The Irish Bank Officials Association agreed yesterday not to ramp up its threat of industrial action at Irish Bank Resolution Corporation to allow the special liquidators additional time to consider the union's demands for extended contracts and improved redundancy terms.
The IBOA is seeking contract extensions for its 500 members at IBRC beyond the three months offered to them in February in the wake of the Government’s shock decision to liquidate the bank.
The union is also seeking suitable redundancy terms for the staff, who had expected to be working on the wind-down of IBRC for a number of years. As it stands they are entitled only to statutory redundancy terms.
At a meeting last night between executives of the IBOA and IBRC's special liquidators, Kieran Wallace and Eamonn Richardson of KPMG, a 48-hour standstill was agreed to allow for consideration of these issues. It is not clear what solace the special liquidators might ultimately be able to offer staff at IBRC, as they are bound by the legislation surrounding the bank's liquidation.
Any decision to extend contracts or offer improved redundancy terms is likely to require a level of Government sign off.
IBOA chief executive Larry Broderick described yesterday's talks as a "robust" exchange of views.
“We are hopeful about the possibility of extending the contracts and we will be in further dialogue on redundancy terms,” Mr Broderick said.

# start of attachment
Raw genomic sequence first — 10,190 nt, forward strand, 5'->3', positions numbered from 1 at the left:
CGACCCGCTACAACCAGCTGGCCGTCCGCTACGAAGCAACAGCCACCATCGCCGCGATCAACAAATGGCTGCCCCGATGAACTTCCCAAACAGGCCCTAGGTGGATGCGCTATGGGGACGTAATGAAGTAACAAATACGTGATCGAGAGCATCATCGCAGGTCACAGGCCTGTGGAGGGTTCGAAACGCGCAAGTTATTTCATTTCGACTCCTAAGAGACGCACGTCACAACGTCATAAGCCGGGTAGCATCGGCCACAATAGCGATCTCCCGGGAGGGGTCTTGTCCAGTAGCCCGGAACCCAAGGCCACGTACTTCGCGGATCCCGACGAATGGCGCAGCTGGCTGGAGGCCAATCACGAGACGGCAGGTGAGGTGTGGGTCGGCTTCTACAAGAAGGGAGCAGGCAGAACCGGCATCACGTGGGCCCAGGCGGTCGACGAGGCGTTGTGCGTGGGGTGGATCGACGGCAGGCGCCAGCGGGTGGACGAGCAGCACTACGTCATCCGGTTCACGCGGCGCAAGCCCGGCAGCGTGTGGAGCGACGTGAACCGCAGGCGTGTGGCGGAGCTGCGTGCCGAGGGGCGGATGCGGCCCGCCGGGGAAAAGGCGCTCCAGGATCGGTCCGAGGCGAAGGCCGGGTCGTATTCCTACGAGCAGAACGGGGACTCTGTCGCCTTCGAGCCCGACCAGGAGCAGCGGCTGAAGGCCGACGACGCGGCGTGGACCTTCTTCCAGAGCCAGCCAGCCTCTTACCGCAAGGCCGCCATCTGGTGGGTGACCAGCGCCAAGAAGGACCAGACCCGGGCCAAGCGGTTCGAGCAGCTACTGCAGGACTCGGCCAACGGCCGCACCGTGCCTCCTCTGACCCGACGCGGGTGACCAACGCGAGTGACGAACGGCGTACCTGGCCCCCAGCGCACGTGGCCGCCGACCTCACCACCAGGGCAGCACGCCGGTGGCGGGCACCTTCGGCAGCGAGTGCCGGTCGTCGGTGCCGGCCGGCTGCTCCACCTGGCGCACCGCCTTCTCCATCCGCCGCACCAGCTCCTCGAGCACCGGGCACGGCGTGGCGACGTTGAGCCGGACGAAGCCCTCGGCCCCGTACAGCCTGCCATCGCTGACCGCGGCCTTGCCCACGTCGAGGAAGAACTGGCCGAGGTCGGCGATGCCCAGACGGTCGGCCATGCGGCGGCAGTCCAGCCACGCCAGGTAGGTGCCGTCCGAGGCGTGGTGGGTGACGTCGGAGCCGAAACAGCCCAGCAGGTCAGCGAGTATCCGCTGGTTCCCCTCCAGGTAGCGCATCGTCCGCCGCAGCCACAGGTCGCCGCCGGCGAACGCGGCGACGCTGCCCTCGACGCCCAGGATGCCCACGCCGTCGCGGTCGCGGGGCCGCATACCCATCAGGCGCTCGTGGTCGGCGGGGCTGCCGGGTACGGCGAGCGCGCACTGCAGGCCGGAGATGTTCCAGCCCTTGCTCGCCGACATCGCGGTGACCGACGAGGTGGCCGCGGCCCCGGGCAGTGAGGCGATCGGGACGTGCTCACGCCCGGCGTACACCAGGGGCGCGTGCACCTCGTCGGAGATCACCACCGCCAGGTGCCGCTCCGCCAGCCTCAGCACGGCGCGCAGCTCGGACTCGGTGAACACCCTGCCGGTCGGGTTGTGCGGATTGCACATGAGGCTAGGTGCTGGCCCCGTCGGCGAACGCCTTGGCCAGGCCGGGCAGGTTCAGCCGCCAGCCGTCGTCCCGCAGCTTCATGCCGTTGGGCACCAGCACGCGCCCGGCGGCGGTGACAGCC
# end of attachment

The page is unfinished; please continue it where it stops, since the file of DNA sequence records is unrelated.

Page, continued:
Under the Government's plan, the IBRC liquidators will have the bank's loans valued before selling the assets into the market. If the offers received do not at least match the valuations, the loans can then be transferred to the National Asset Management Agency, which would seek to run them down at maximum value to the exchequer.
A time frame of six months has been placed on this process with any transfers to Nama to begin in late August.
The IBOA is also pushing for some jobs to be saved, which might involve some employees transferring to Nama.
In a speech delivered on February 21st, Nama chairman Frank Daly said the agency faced a major challenge in absorbing IBRC's loan book.
“This new portfolio will significantly increase Nama’s workload. Potentially, depending on the scale of loan transfers, the size of our balance sheet could increase by close to 50 per cent,” he said.
Mr Broderick said the special liquidators had asked for 48 hours to consider a “structure of engagement” for the talks between the two sides.
Staff at IBRC last week voted overwhelmingly to support the IBOA’s campaign for fairness and respect. The workers have adopted a stance of non co-operation relating to certain tasks, thought to include participating in the valuation process of the bank’s loans.
Commenting on the discussions yesterday, the special liquidator Kieran Wallace said: “We are in dialogue with the IBOA and we look forward to more intense discussions over the weeks ahead.”